By: Dr. Adam Warner, Research Scientist Ocean Wise Marine Mammal Conservation Research Program

Conservation research efforts at Ocean Wise seek to improve our understanding of many issues faced by marine life. To do this, we use a wide range of research tools, including DNA collection and analysis. DNA research technology has developed dramatically over the years. We are now able to obtain more information faster, and at a significantly lower cost than even five years ago.  So how do researchers at Ocean Wise use DNA to inform conservation efforts?

DNA can be used to determine family lineage in killer whales

There are many ways that DNA can help us learn about threatened populations, often providing information that would not be available by any other method. For example, it is often difficult to figure out the paternity of a killer whale because males don’t stick around with their mates to help raise a calf. Generally, males return to their maternal pod and the calf’s family tree has a missing piece. We can use DNA to fill in those blanks to learn more about the mating patterns and population structures of each pod. This is because, the DNA from a single individual (of any species) is unique, much like a fingerprint. This is why “DNA fingerprinting” of crime scene samples is already a tool used by forensic scientists as a form of evidence in criminal cases. Individual killer whales also have a unique DNA fingerprint that we can take advantage of – although not for criminal cases!

Dr. Lance Barrett-Lennard, the director of the Marine Mammal Conservation Research Program at Ocean Wise, was a pioneer in this type of analysis. His PhD work at the University of British Columbia looked at the population structure and mating patterns of killer whales1.  To do this he focused on microsatellites, little stretches of DNA that vary in length quite a bit between individuals (the vast majority of the sequence of DNA is the same between members of the same species). The unique length of these microsatellite regions is passed down from generation to generation along with the rest of their DNA. By looking at these regions, we can track the family lineage of each whale.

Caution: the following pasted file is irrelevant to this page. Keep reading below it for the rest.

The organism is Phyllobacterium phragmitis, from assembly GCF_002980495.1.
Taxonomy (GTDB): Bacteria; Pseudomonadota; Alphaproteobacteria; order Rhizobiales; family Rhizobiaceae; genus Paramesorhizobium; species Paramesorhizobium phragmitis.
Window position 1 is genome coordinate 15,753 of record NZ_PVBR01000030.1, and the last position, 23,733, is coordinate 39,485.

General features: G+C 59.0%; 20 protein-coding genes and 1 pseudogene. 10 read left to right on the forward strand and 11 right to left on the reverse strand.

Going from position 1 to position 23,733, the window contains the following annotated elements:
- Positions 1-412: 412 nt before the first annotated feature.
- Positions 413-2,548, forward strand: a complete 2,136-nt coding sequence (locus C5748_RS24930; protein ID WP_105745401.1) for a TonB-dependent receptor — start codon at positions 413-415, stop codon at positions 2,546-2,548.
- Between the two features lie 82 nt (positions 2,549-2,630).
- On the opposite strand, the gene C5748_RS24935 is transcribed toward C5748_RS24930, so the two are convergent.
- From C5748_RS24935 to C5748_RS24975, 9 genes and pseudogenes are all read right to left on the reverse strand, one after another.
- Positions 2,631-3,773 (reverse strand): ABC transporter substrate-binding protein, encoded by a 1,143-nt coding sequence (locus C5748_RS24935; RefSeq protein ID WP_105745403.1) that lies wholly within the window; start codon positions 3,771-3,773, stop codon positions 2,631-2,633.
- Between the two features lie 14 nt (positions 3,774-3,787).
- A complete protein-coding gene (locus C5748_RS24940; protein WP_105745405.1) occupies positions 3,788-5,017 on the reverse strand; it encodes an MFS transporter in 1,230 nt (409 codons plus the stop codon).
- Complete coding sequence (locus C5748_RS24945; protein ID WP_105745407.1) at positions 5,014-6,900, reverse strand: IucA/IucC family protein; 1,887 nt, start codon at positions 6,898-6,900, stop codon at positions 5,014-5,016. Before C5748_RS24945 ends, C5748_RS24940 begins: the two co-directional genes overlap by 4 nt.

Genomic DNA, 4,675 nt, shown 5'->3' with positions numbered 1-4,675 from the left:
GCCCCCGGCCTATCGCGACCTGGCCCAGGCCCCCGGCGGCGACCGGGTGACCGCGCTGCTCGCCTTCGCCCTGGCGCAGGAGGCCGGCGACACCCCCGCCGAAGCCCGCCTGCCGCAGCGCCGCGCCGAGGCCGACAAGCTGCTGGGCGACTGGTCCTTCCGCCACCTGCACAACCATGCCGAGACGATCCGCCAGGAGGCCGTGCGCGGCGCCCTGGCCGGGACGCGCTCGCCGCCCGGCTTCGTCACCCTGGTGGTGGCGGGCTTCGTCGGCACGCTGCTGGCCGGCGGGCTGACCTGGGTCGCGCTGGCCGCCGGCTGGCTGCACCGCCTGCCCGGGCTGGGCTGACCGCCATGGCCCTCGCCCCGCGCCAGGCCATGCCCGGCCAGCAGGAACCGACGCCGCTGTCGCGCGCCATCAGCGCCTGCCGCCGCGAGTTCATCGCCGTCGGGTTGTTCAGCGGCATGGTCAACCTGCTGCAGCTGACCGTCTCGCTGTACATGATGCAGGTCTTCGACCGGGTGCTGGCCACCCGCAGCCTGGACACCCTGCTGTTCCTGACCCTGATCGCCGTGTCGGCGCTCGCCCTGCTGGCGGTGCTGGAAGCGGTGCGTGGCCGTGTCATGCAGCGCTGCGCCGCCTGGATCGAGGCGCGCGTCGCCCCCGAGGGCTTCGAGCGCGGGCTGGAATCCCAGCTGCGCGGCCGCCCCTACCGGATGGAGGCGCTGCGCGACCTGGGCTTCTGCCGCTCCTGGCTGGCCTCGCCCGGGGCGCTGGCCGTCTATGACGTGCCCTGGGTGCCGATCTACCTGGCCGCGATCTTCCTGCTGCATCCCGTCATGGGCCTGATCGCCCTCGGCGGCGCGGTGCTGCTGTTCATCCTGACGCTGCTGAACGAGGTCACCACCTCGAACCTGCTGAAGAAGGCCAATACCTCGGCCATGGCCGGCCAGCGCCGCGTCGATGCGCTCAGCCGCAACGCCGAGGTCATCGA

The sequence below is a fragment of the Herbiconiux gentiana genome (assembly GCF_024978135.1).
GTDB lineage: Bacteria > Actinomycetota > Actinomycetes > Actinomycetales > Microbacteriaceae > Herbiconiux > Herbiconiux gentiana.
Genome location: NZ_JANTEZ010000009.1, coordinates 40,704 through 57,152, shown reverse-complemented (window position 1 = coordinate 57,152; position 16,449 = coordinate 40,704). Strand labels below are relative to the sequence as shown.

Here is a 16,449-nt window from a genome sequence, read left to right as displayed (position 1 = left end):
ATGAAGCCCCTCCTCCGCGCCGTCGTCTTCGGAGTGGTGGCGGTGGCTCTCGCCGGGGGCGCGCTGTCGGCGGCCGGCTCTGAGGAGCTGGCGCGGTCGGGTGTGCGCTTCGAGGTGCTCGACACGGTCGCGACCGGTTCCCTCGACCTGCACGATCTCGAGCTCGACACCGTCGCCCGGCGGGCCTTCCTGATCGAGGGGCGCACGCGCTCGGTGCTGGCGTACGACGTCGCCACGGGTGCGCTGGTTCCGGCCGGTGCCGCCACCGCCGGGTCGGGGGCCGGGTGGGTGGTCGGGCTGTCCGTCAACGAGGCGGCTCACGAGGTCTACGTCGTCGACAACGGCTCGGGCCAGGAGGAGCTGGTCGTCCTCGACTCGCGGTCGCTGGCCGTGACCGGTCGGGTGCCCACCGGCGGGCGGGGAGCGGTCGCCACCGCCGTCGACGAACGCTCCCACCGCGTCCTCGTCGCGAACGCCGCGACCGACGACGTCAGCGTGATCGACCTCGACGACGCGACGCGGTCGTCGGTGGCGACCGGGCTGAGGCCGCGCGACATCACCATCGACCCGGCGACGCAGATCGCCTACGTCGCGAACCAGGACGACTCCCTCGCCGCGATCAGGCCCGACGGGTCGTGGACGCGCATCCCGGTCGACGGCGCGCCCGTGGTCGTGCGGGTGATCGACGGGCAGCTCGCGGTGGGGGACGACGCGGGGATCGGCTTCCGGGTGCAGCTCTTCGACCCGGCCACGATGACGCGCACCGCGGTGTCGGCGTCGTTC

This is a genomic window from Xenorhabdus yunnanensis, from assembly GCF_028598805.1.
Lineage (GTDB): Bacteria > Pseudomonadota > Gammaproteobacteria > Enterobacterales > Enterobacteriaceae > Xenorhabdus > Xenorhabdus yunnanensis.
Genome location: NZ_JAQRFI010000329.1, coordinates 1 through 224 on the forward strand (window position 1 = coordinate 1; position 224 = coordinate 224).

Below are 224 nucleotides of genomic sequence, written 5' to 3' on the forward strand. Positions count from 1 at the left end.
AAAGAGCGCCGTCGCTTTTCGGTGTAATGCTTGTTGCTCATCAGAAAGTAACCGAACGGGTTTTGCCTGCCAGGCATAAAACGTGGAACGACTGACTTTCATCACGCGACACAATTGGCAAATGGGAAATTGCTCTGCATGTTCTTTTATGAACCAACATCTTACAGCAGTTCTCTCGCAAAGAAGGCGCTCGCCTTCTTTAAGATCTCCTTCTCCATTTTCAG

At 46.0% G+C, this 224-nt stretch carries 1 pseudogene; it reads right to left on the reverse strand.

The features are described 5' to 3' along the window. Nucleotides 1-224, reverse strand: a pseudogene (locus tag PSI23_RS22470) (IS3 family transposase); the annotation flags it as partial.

To do this, we need to analyze the lengths of DNA in several known microsatellite locations. We first make multiple copies of each short stretch of DNA using a technique called polymerase chain reaction, or PCR (the same technique that is used to test for the presence of genetic material from viruses such as the novel coronavirus). After more than 1 billion copies of the DNA are produced, they can be pooled together and visualized so that the size can be measured. The unique size pattern of the DNA from several microsatellite locations makes up the genetic fingerprint of each killer whale. This technique works very well, but the amount of time needed to carry out this analysis for a pod of killer whales is on the order of several weeks to months.

A PCR machine about to run some killer whale PCR samples
. Image of a DNA microsatellite fragments stained on a gel

 

 

 

 

 

 

 

 

How can we use DNA sequencing for conservation research?